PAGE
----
The other day we were preparing for a release of the new feature, which contained the onboarding of the user. This is quite an important feature since it was meant to onboard and convert more people to actual users, so the pressure to deliver was on.
Everything was looking nice, the code was neat, tests were written and the only thing left was to hand it out to QA for a final review. To our surprise (or not?) the QA came in with a smirk on his face just about when we were supposed to launch. That smirk could mean only one thing: there was a bug, and based on the size of the smirk, quite a big one.
Enter headache and problems
This meant the release was postponed for yet another day or more, which means losing money, revenue, and all that money talk which the management loves. On the other side, for us developers, it means finding the bug, fixing it, and writing yet more test use cases. In other words – a headache. I’m not sure about you, but I hate headaches, especially the self-inflicted ones. Finding a bug after something is already released can be a tedious process, especially in large-scale web apps. So if your tests aren’t in order, you will have to do a lot of digging. So why not invest some time in quality tests to avoid such headaches?
How to solve it once and for all?
So, let’s find out how we got that smirk off our QAs face! By writing quality tests of course. It turned out our tests weren’t covering the real use case, we were more testing our implementation and our thinking. The user doesn’t care about that, he only cares about what he sees in the end product.
So, taking that into account, let’s see how we write better tests for our end-user.
1. Test what the user sees, not the implementation details
As mentioned above, our tests should only care about the user. So, essentially what the user sees. In my examples, I will use Jest in combination with testing-library/react or enzyme to drive my points.
Consider this example using enzyme:
This is a clear example of a test that covers the implementation. If anything in our implementation changes, our test will fail. This is something that is called a false negative.
Let’s refactor it a bit:
As you can see, this test only covers the result, and it is less brittle making us more confident in our releases and refactors down the line. In the end, you should always assert the thing facing the user, so even if implementation details change, you are sure that the feature is still working.
2. Test not only for the sake of testing but for future documentation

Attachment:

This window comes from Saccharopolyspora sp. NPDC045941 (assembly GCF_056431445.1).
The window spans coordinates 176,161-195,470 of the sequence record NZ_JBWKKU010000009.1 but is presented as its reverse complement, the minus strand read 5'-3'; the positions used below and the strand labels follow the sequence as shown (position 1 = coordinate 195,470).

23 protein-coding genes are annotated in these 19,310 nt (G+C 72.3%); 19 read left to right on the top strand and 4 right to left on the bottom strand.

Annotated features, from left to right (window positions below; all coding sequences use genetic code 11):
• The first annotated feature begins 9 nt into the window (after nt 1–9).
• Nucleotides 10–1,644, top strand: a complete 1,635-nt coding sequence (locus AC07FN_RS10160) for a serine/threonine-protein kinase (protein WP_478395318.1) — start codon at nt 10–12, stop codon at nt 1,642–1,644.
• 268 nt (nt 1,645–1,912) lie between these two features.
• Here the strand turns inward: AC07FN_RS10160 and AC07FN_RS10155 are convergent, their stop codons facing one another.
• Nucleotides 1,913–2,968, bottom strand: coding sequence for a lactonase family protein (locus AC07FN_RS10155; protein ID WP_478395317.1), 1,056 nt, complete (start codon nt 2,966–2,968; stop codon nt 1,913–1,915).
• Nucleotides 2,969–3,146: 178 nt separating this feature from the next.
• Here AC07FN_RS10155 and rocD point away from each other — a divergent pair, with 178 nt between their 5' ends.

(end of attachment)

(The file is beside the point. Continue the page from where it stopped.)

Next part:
Don’t consider tests only for the sake of testing but as unwritten documentation. Imagine the following situation, you built this neat feature and wrote some tests just for the sake of it. At the time those tests seemed good enough and you pushed the code, feeling satisfied.
Everything worked fine, and now after some time, you or your colleague decides it’s time for a small refactor, and they get to it, refactor some stuff, push the changes. Everything seems to work fine, or does it? Enter the QA with a smirk again, the refactor broke something, and you see that this feature isn’t covered with a quality test and we got a false positive, the test passed even though the feature was broken. If the test was written with an end-user in mind, your colleague would be aware of it as soon as he refactored it.
On the other hand, we can have something called false-negative where the test would fail even though the feature still works as intended, this is a result of testing the implementation details. This will cost you time for refactoring a test that should already work.
So, write your tests as future documentation of the feature.
3. Do not trust coverage
This one touches the first point a bit, I’m getting a bit annoying with this point, am I?
But bear with me, let’s see what I mean by this. Coverage is often regarded as the ultimate test quality indicator and developers often like to brag about their coverage.
But is it true? Coverage only scans your code for potential stuff that needs to be tested from an implementation standpoint, again, it doesn’t care for the end-user, so it can be misleading and also you can get lost in the rabbit hole of testing every possible use case just to satisfy the coverage and by doing so, you waste a lot of time that can be utilized to focus on more important things.
Always analyze tests from a feature standpoint and ask yourself WHAT needs to be tested, not WHY it needs to be tested.
But, coverage is not all bad, it wouldn’t be there otherwise. Sometimes it can be useful to spot potential test use cases and it is not bad to reference them from time to time.
Why even bother?
If the testing can be such a headache, why even bother? Well, if you got your tests right in the beginning, it can save you, your product manager, your colleagues from countless headaches, debugging, and digging the issues. While this isn’t obvious at first, you can always spot a bad test, but it’s hard to spot a good test because everything works as it should!
But, in the end, we all know what is the ultimate reason to write good tests, we all want to get that smirk off our QA’s face!
What’s Next: Resources to improve
If you want to further your testing skills, there are a plethora of quality resources. One of them being Kent C Dodds. Whether you like learning through reading or watching, he will have something for you. I highly recommend checking out his blog or his course on testing. You can also find a lot of various videos on testing and React in general on his Youtube channel.
I would like to encourage everyone to read the documentation for his testing library, even though it is the documentation for a library, it encourages good testing practices and can provide a lot of knowledge.